By ZENIT Staff

At the May 14, 2020, Mass for Carers at Newcastle Cathedral, Bishop Robert Byrne CO prayed for frontline workers and those who have suffered greatly as a result of the virus. He will also remember those who have died.

He reflected on how “the pandemic has made us uncertain of the future, frustrated and even downright frightened and confused” and how “it is not just a challenge to be faced, but also a call to have a faith that trusts in the Lord.”

“Our prayer this evening is not merely that we be spared the pain of this disease. We also pray that we will have the faith to come through this period, maybe battered and scarred – but with a renewed sense of God in the midst of the storms that have come down upon us. Let ask for wisdom and strength for all in leadership and in the medical services, that they can have strength to continue their dedicated service. But we also ask for the grace to face these storms, trusting that God is not curled up in a corner, asleep and unconcerned about us.”

Bishop Byrne concluded:

“Our children’s children will look carefully at what we did in dealing with the pandemic and how we reacted to its presence in our lives. We are a part of that history and therefore for the sake of those who come after us we must learn the lessons of the present crisis that will help those future generations.”

“I hope we can teach them that the God-given enduring virtues of faith, hope, and love are at the basis of dealing with any human crisis.”

“When the pandemic is over, we will all need to rethink and change our lives much as our parents and grandparents did after the wars.”

The Celebration of Mass concluded a Diocesan Day of Prayer for the sick and their families, NHS front-line, social care workers, and other key workers.

The day will be streamed online from St Mary’s Cathedral and begins with the Divine Office, will include ‘Visio Divina’, produced by Sr. Michael, Sister of Mercy, Sunderland – linked to Lectio Divina but instead of reading the Word of God, images are used – as well as prayers led by St. Cuthbert’s RC primary school North Shields and St. Matthew’s RC Primary School, Prudhoe.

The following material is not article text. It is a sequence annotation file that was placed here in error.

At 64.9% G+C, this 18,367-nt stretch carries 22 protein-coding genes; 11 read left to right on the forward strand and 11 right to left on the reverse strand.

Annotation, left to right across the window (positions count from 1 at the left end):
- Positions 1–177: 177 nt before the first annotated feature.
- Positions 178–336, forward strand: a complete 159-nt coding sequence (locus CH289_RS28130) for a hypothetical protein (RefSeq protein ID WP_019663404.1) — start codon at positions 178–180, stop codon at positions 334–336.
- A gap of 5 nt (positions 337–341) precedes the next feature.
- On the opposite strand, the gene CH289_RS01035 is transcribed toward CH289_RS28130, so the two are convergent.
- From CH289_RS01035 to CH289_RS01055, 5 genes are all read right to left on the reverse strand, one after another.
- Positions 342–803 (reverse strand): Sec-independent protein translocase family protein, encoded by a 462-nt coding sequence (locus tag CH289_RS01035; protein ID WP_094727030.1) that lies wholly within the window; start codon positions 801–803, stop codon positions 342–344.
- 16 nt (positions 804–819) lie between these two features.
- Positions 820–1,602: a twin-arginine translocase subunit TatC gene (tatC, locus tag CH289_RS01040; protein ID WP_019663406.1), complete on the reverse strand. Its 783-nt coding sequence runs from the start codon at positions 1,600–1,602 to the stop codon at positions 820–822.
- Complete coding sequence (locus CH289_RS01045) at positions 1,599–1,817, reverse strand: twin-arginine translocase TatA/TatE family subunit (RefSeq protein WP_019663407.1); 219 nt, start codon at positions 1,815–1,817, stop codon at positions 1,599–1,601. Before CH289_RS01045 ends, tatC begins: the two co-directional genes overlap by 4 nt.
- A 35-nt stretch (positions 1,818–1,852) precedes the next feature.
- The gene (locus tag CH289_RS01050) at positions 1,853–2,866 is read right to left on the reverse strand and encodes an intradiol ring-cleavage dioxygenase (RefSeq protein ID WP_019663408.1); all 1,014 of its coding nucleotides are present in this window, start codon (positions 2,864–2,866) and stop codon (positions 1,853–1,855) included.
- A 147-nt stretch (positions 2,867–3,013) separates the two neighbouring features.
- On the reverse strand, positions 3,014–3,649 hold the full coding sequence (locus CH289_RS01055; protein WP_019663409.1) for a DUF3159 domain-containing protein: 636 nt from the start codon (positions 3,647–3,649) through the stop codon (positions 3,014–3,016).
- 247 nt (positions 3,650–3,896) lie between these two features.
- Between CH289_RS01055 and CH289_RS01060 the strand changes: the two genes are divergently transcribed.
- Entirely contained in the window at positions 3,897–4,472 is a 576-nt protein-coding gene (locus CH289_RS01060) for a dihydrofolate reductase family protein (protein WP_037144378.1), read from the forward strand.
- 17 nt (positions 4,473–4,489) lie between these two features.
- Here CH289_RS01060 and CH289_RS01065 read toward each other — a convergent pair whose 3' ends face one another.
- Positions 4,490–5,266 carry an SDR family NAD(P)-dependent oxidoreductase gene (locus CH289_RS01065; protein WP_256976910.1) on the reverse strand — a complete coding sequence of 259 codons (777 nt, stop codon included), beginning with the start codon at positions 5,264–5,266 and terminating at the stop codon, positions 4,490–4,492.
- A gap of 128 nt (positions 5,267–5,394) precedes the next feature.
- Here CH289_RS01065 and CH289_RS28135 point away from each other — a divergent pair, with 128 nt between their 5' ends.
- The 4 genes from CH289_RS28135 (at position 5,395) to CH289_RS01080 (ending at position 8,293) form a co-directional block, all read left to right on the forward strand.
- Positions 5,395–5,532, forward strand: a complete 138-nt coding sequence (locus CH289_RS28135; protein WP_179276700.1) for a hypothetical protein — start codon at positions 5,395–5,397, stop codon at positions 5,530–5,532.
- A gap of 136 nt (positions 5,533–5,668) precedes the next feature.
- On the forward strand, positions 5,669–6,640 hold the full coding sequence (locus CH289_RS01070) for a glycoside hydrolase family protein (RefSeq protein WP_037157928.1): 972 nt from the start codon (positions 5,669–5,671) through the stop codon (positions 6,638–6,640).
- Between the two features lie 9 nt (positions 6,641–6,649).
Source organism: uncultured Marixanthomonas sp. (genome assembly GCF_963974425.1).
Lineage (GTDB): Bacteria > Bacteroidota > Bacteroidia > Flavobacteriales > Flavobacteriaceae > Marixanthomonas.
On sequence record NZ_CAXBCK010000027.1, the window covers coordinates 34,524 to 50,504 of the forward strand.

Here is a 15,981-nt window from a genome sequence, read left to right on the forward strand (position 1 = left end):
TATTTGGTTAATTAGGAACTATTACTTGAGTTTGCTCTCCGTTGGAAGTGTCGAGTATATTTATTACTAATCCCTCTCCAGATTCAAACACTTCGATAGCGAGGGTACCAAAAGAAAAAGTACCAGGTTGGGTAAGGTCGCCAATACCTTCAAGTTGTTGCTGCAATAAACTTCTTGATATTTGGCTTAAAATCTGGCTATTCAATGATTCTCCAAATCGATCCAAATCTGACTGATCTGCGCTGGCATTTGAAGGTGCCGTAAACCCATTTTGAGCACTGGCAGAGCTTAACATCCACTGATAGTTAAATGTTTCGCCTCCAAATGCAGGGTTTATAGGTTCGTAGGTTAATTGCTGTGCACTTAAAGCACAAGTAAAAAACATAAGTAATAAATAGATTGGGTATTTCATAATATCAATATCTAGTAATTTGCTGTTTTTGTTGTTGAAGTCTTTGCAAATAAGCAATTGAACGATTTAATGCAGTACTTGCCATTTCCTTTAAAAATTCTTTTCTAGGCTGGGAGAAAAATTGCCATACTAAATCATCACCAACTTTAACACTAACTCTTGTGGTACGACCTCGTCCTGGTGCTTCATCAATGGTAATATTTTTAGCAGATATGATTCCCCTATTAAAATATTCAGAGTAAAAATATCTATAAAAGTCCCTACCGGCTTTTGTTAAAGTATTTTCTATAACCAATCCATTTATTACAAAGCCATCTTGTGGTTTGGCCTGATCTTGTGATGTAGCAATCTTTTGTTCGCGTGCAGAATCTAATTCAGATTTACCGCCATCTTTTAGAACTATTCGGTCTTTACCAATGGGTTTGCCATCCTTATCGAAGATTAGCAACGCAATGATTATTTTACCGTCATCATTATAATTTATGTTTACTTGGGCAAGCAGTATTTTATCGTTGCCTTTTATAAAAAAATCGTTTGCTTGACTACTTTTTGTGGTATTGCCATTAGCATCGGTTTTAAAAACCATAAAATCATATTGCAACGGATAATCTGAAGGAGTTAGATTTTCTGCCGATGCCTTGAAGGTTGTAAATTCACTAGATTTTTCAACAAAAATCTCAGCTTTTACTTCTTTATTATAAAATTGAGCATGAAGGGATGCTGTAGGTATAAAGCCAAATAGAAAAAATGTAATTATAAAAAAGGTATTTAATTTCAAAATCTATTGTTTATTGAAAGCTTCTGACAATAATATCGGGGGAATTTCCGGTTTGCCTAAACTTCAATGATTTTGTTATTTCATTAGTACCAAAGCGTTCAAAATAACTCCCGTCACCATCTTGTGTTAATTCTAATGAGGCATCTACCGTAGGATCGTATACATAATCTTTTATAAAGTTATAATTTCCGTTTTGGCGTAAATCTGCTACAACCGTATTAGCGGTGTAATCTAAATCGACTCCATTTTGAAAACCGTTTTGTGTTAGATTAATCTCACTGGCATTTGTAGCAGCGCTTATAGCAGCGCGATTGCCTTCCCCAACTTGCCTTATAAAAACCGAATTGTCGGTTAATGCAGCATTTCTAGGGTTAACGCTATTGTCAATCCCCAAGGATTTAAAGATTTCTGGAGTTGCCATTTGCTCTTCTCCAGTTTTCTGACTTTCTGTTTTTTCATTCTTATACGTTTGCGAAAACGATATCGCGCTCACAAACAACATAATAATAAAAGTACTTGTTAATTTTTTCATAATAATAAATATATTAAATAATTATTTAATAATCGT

Bishop’s Homily

The clergy and people of the Diocese of Hexham and Newcastle are pleased to host this national Mass this evening. In the last year, I have discovered that the people of the North have a big heart and we extend to all of you wherever you may be in our countries a very warm welcome. We gather today to pray for all those who are carers in the NHS and other frontline services. It also gives us the opportunity to thank you all for your hard work and dedication. We remember too all those who are suffering from Covid-19 and we pray for the eternal rest of those who have died from it. Today has been a special day of prayer in our diocese, culminating in this celebration of Holy Mass.

We are familiar with people saying to us that we live in strange times as indeed we do. The pandemic has made us uncertain of the future, frustrated and even downright frightened and confused. That is where the disciples are in today’s Gospel. My guess is that their main problem is not that the weather is stormy. As fishermen, they would have seen that often enough. Their problem is that Jesus their leader doesn’t seem to care that they are in a difficult situation. So, his actions are aimed, not just at settling the waves but at settling their fears. He is always concerned about and sensitive to people. But he chides them for having little faith in him. He wants to draw the disciples beyond trusting in themselves to depending on a greater wisdom and truth, to believing that God is in charge and not the forces of destruction. Jesus always pulls us out of our comfort zone where we think we could be our own Saviour. That is why the Gospel passage finishes with the apostle asking who this man is. And Jesus does not answer. He simply asks them to be with him and to come to their own conclusions.

This pandemic – and everything that happens in our own life – is not just a challenge to be faced but also a call to have a faith that trusts in the Lord. Our prayer this evening is not merely that we be spared the pain of this disease. We also pray that we will have the faith to come through this period, maybe battered and scarred – but with a renewed sense of God in the midst of the storms that have come down upon us. Let ask for wisdom and strength for all in leadership and in the medical services, that they can have strength to continue their dedicated service. But we also ask for the grace to face these storms, trusting that God is not curled up in a corner, asleep and unconcerned about us.

When history is written this year of 2020 will be a year to be remembered and commented upon. In a hundred and more years’ time, our children’s children will look carefully at what we did in dealing with the pandemic and how we reacted to its presence in our lives. We are a part of that history and therefore for the sake of those who come after us we must learn the lessons of the present crisis that will help those future generations. I hope we can teach them that the god-given enduring virtues of faith, hope, and love are at the basis of dealing with any human crisis. When the pandemic is over, we will all need to rethink and change our lives much as our parents and grandparents did after the wars. Let us do so with faith and hope and love – for these are ultimately founded on the Lord.

So thank you to all who care for us, please get well soon to those who are afflicted and eternal rest to those who have gone before us.

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